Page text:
It struck a chord with me right off the bat as my three sons have served missions for the LDS Church in varied locations. One son served in Seattle, Washington, another in Brazil, and our youngest son served in Canada. I found myself comparing some of their experiences with those shared by Mr. Harrington. There were moments of head nodding and shaking as I read through the varied chapters. My heart sunk when I read about the ward member who was a repeated "no-show" during several appointments the elders tried to set up with Dan. I reflected on what my own sons have said about the importance of ward involvement when an investigator begins the journey of looking into the Church.
I think those of us who are born into the LDS Church take so much for granted. We don't realize how much there is to learn for those who are seeking truth and knowledge compliments of the Gospel of Jesus Christ. It is often a painful pilgrimage, and one that shouldn't be faced alone.
In some respects, we are all converts to the Gospel. My own journey along that path was filled with obstacles. I came from what would currently be classified as a "less-active" family. Friends, seminary teachers, and inspired YW leaders played a crucial role in my conversion process. And while attending Ricks College, I was still learning important gospel principles that my friends had cut their teeth on while quite young. I'll never forget the night I stared at my college roomies, thinking they were all extremely strange as they knelt together that first time for what they called "family prayer." I had no idea what they were talking about. I also learned about tithing, and Family Home Evening while in college mode.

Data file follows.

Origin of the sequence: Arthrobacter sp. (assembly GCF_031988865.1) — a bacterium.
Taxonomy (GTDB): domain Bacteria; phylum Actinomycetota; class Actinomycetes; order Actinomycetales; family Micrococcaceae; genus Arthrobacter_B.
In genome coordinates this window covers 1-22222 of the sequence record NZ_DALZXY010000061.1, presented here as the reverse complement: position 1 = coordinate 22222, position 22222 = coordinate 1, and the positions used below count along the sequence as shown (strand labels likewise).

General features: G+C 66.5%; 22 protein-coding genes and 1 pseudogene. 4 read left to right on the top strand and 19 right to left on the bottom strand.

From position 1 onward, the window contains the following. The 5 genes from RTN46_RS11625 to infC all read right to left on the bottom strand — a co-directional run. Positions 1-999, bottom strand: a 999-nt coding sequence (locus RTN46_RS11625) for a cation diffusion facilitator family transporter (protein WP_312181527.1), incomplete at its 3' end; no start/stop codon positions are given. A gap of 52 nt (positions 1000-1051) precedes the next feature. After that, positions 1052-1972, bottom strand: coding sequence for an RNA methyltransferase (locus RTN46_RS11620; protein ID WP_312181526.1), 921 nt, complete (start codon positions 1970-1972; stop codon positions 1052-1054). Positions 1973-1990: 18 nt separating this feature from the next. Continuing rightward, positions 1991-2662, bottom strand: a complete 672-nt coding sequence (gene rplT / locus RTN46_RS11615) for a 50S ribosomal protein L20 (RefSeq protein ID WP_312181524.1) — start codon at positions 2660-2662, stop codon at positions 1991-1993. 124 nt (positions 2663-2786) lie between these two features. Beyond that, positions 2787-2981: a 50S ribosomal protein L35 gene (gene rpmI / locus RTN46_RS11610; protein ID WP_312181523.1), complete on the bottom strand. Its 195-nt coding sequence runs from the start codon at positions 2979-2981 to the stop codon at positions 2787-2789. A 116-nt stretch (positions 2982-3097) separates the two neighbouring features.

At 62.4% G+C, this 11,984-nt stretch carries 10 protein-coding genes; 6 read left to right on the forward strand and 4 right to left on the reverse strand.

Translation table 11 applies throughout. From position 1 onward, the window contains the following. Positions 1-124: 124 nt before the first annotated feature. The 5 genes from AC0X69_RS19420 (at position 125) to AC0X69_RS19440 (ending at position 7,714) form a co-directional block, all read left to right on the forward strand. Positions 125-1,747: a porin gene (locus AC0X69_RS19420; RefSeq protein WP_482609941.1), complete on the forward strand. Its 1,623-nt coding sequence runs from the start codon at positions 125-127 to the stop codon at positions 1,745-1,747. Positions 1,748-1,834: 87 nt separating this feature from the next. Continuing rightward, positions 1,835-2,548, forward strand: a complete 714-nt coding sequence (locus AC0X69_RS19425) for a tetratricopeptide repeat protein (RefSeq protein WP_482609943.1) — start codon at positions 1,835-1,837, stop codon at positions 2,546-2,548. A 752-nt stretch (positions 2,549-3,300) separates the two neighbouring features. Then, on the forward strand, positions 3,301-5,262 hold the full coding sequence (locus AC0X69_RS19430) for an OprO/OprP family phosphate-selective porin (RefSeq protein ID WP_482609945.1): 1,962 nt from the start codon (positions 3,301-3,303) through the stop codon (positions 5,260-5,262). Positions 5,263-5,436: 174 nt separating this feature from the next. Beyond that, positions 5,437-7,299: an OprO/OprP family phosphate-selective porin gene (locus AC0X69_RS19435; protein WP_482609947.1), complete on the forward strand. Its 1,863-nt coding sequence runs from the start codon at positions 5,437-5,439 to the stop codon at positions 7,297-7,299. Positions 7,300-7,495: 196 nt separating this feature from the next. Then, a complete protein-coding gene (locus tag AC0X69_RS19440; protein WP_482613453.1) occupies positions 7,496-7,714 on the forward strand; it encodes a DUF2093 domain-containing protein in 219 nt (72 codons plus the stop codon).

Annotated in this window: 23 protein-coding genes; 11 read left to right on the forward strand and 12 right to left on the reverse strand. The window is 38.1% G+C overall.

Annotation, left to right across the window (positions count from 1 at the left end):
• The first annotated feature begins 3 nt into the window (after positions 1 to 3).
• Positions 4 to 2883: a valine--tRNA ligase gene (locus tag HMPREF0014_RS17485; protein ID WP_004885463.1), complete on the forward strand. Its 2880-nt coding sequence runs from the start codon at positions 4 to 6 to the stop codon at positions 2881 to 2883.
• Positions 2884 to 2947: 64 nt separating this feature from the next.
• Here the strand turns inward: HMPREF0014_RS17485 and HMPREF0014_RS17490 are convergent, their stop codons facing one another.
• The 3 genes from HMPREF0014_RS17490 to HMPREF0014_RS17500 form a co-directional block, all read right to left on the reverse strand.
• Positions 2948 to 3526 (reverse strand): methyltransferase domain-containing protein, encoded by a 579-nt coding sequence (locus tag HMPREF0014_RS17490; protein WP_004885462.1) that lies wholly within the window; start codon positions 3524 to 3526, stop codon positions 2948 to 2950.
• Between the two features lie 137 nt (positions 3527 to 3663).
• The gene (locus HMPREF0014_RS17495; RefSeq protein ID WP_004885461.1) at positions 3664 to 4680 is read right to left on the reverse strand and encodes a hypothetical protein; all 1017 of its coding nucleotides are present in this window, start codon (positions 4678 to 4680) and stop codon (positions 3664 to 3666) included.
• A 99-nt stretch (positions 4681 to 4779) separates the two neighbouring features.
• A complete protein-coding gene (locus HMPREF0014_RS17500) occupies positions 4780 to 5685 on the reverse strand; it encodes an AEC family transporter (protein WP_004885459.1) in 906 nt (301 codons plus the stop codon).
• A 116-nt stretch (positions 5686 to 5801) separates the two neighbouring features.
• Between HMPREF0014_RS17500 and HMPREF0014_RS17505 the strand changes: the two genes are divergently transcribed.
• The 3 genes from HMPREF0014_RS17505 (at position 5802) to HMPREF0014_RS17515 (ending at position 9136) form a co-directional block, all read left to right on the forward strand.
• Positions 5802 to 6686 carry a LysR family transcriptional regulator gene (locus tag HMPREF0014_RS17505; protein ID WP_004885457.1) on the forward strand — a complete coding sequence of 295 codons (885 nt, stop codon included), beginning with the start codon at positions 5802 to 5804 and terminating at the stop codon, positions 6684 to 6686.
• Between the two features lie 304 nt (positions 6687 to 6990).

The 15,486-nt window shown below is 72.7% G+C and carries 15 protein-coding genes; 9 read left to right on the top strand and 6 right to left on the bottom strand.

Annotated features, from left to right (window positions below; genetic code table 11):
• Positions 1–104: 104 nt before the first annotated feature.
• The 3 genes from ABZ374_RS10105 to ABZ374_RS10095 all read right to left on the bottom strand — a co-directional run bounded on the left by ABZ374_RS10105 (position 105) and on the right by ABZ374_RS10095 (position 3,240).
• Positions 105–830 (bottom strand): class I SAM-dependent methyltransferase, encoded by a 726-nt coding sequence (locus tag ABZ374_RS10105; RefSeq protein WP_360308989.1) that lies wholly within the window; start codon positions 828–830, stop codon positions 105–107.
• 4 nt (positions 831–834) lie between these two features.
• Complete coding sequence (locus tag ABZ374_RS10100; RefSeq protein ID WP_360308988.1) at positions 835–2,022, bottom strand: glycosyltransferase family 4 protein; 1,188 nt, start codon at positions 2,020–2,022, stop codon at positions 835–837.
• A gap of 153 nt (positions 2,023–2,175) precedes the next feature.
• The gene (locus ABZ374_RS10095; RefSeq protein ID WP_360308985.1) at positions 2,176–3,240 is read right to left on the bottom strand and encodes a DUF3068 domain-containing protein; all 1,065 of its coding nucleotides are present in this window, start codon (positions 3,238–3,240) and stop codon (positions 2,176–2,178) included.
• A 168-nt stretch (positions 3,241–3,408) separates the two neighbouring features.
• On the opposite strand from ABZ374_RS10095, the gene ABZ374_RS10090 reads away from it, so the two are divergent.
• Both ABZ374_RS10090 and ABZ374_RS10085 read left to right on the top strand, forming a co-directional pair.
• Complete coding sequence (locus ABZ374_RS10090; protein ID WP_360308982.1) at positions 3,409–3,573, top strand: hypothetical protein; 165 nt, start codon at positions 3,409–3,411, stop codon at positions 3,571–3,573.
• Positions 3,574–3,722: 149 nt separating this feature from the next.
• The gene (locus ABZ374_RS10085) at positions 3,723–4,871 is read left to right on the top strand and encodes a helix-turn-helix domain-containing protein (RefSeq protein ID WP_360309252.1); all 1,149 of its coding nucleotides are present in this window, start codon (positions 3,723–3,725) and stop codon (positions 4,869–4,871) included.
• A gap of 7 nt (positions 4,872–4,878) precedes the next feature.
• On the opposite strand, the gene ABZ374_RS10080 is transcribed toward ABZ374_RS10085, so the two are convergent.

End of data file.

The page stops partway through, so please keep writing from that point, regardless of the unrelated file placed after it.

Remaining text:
Can I just say that my first attempt at presenting a FHE lesson was less than enjoyable? I had no idea what I was doing and when one rooomate made what she thought was a humorous observation, the unintended insult cut deep. Fortunately, the witness I had received about the truthfulness of the Book of Mormon had been so intense, it was something I never questioned. So while many mistakes were made by myself and well-meaning ward members and friends, I continued forward, knowing that what mattered most was the nugget of truth that burned inside my heart.
As I read "Who's At The Door?" I identified quite strongly with Dan Harrington. While I didn't have his experience of meeting with missionaries, I did spend many hours discussing gospel doctrine with friends, leaders, and teachers. Their testimonies laid the foundation for me to gain my own witness. Their example and teachings gave me the courage to press forward despite the uphill battle I waged with my father who was often antagonistic toward the Church.
My hat is off to Dan. He has written an honest treatise about a subject that is close to many hearts. Though his journey differed from mine, I respect his opinion and hope that one day he will succeed in his quest. I highly recommend his book. I think it will be an important resource for anyone making this same journey, or for those who are helping anyone involved in the crusade for truth. It will inspire smiles, laughs, and a bit of soul-searching as we reflect on questions we've all asked from time to time.
You can purchase a copy of this book by clicking on this link: Buy Dan's book
Welcome to Crane-ium: thoughts, poetry, lyrics & photography of Cheri J. Crane